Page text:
When the time came for Viacom Kids and Family Group to decide on the first series to produce from its new Miami multiplatform production hub, all eyes turned south to Bogotá, Colombia.
Bogota is where the second season of Nickelodeon’s Latin American hit Yo Soy Franky is set to begin, with promos to be shot this week by a joint U.S.-Colombian team. An English-language adaptation of the telenovela, I Am Frankie, will be the first show to originate from the new Viacom International Studios hub, located on the edge of Miami’s hip Wynwood arts district.
Created by Marcela Citterio, Franky was green-lighted last July and debuted across the region in September. It's being adapted for the U.S. by Miami-based Catharina Ledeboer, head writer for such Nickelodeon Latin America shows as La Cocina de Talia (“Talia In the Kitchen”).
The teen telenovela is centered around “Franky,” an experimental android and supercomputer created to look like a 15-year-old girl. Franky attends school and only her “family members” at home are aware that she is a robot. She learns about family life, making friends and even the challenges of having a boyfriend.
Now, Franky will become Frankie. I Am Frankie, a global, English-language adaptation of the show, will be cast this spring and shot this summer. Nickelodeon has ordered 20 episodes for distribution in 160 countries and territories where its programming airs. No premiere date has been set.
Yo Soy Franky stuck to the traditional telenovela format, with 60 hour-long episodes in its just-concluded first season.
Nickelodeon decided to go with an English-language version of Yo Soy Frankie for two reasons, VIMN Americas executive vice president and chief operating officer Juan “JC” Acosta told Hispanic Television Update in an exclusive interview.
“It is not only because of its success and high ratings in Latin America, but also due to its relatable and universal story lines that appeal to global audiences,” Acosta said.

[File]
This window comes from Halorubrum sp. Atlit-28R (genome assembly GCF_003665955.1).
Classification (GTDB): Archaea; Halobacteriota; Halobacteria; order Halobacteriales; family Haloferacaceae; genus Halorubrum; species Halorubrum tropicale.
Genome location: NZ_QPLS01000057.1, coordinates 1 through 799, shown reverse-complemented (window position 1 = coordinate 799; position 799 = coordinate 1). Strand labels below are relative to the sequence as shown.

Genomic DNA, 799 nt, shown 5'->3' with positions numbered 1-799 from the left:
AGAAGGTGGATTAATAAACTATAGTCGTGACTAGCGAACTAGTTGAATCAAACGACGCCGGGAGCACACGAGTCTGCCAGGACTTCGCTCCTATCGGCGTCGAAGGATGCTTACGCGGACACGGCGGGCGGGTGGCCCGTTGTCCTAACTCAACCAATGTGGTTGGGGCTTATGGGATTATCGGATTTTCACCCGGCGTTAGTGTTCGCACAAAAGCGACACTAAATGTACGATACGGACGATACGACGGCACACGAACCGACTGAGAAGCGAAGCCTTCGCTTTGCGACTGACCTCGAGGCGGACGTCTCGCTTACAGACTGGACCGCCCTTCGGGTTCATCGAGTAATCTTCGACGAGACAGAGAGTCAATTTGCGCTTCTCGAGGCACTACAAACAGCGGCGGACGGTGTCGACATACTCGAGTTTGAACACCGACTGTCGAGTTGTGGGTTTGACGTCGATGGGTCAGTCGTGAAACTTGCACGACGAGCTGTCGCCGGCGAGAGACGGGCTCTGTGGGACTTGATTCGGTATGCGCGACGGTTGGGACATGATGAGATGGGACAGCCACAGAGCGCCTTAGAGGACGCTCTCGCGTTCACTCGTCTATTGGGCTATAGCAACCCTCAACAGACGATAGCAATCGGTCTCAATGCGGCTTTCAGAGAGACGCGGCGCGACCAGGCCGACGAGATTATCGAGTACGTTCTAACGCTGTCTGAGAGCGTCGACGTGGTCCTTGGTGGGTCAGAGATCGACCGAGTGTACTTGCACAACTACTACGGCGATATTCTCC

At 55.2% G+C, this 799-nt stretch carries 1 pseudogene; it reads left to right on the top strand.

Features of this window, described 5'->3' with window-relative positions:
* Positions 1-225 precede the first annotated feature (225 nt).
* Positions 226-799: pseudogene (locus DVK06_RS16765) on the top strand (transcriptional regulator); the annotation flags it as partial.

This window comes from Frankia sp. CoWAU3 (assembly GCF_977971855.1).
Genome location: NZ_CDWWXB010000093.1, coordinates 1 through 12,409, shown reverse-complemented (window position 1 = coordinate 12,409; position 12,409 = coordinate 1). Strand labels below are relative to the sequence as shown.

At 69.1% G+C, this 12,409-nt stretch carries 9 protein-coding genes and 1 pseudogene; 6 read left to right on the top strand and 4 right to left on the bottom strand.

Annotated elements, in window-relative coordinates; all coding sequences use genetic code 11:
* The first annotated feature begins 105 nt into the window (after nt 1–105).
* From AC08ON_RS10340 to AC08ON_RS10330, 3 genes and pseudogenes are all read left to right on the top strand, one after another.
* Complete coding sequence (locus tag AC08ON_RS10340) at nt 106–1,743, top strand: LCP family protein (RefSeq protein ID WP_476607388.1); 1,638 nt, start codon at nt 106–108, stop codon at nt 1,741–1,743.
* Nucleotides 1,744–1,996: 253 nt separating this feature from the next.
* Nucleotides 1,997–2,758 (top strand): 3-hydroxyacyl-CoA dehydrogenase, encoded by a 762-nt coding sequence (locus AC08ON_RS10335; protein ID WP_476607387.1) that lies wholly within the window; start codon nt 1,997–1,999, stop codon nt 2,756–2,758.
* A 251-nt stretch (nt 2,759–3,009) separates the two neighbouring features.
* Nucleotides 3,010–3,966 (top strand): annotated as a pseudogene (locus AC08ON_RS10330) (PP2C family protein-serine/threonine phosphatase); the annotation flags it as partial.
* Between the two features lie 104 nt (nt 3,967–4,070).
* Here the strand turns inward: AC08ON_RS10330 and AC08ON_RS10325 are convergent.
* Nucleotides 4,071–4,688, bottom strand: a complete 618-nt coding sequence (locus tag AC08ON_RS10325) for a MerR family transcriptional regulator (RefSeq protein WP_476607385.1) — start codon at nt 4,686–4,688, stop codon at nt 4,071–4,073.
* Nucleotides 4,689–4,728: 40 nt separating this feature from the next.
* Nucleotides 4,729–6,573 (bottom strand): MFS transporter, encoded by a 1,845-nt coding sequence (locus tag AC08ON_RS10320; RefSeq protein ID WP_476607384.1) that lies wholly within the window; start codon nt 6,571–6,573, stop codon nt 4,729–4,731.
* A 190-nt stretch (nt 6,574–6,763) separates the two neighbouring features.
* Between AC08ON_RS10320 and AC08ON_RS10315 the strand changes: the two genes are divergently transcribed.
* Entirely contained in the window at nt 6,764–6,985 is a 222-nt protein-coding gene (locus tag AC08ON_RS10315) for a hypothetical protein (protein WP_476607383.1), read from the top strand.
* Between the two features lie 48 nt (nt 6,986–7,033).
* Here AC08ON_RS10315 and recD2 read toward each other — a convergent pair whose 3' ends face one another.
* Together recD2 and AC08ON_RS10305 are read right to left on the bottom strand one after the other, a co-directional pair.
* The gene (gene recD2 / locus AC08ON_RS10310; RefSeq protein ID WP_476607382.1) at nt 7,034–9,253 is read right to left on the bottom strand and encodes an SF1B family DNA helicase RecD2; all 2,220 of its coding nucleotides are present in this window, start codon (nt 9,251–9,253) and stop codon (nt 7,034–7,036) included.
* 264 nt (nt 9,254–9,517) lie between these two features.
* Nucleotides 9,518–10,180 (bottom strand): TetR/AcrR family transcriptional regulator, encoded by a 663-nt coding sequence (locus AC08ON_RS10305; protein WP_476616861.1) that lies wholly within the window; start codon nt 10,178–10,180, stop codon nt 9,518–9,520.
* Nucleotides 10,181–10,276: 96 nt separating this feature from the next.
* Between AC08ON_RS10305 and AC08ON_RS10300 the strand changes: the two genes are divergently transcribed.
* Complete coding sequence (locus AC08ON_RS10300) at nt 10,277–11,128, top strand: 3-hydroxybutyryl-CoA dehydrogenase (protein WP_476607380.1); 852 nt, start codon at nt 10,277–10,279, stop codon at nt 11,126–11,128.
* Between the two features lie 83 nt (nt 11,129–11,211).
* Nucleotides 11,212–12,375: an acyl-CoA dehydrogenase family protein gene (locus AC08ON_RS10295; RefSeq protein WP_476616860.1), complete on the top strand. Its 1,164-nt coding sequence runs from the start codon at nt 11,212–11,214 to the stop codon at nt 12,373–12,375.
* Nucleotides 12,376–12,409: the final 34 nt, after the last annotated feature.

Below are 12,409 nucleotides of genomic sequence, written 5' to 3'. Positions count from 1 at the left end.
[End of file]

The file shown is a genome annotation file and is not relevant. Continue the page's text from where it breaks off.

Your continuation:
After just three months on the air, the total viewership for Franky totaled 4.5 million viewers; it is No. 1 in its key teen target demos in Colombia, Argentina, and Mexico.
The show’s official blog has also generated some 1.5 million visits, mostly from Colombia and Mexico. That’s half of all Web traffic to MundoNick.com, Nickelodeon’s Latina America portal, and its Nick app for smartphones.
Yo Soy Franky is produced in Colombia by Televideo with on-site participation from VIMN Americas production staff. It stars 23-year-old Venezuelan actress Maria Gabriela de Faria, best known for her role as “Isa” in the Nickelodeon Latin America series Isa TKM.
While “I Am Frankie” was the first choice for shows to be produced in Miami, it’s not the first time a program from Latin America has been adapted for Nickelodeon’s U.S. audience. For example, Every Witch Way, an adaptation of Nickelodeon Latin America’s Grachi, aired for four seasons on Nick from January 2014 through July 2015.
The decision is a vote of confidence in Latin America-originated content as Hispanics comprise a larger share of the U.S. teen-age audience, Acosta said.
“It speaks to the quality of the content coming out of Latin America, and how it can have international success,” he said. “The key is to have strong characters with universal storylines that are able to translate into successful formats that can be easily adapted to any market.”
What does the production of I Am Frankie say about the distribution of programs from Latin America in the U.S. and across the globe?
“There is great content coming out of Latin America, across all genres,” Acosta notes. “This presents a huge opportunity for distribution and localization to international markets. It’s great to see the region expanding their footprint and reaching global audiences.”
Interestingly, Nickelodeon has eschewed a 24/7 Spanish-language outlet for U.S. audiences.
Nick’s appeal to Latino young adults and children dates back more than 15 years, with the 2000 debut of preschool cartoon Dora the Explorer and spinoff Go, Diego, Go!, which aired from 2005-2011. Both programs had been a part of Univision’s Saturday-morning Planeta U lineup, following two seasons on Telemundo from 2006-2008.
Given population trends, perhaps Nickelodeon’s best play at attracting Latino youth is with English-language programming. According to Pew Research Center’s 2013 American Community Survey, 14.2% of the entire Hispanic male population is 14 or under. Some 13.6% of all Hispanic females are 14 or under.
Furthermore, kids age 14 and under represent 21% of all U.S.-born Hispanics, a telltale sign that births, rather than immigration, are pacing Latino population growth. Just 2% of foreign-born U.S. Hispanics are 14 or younger.
Should a Latina be cast as "Frankie," Nickelodeon would offer the best demonstration on how “total market” strategies currently seen in the Hispanic marketing and advertising arena have been further extended through programming decisions.
Cyma Zarghami, president of Viacom's Kids and Family Group, offered no hints about casting, though.
“I Am Frankie is a fresh and different format and has an incredibly talented team behind it,” she said. “Miami has been a content hub for Nickelodeon for some time, and our talent continues to innovate their approach to both content and platforms.”
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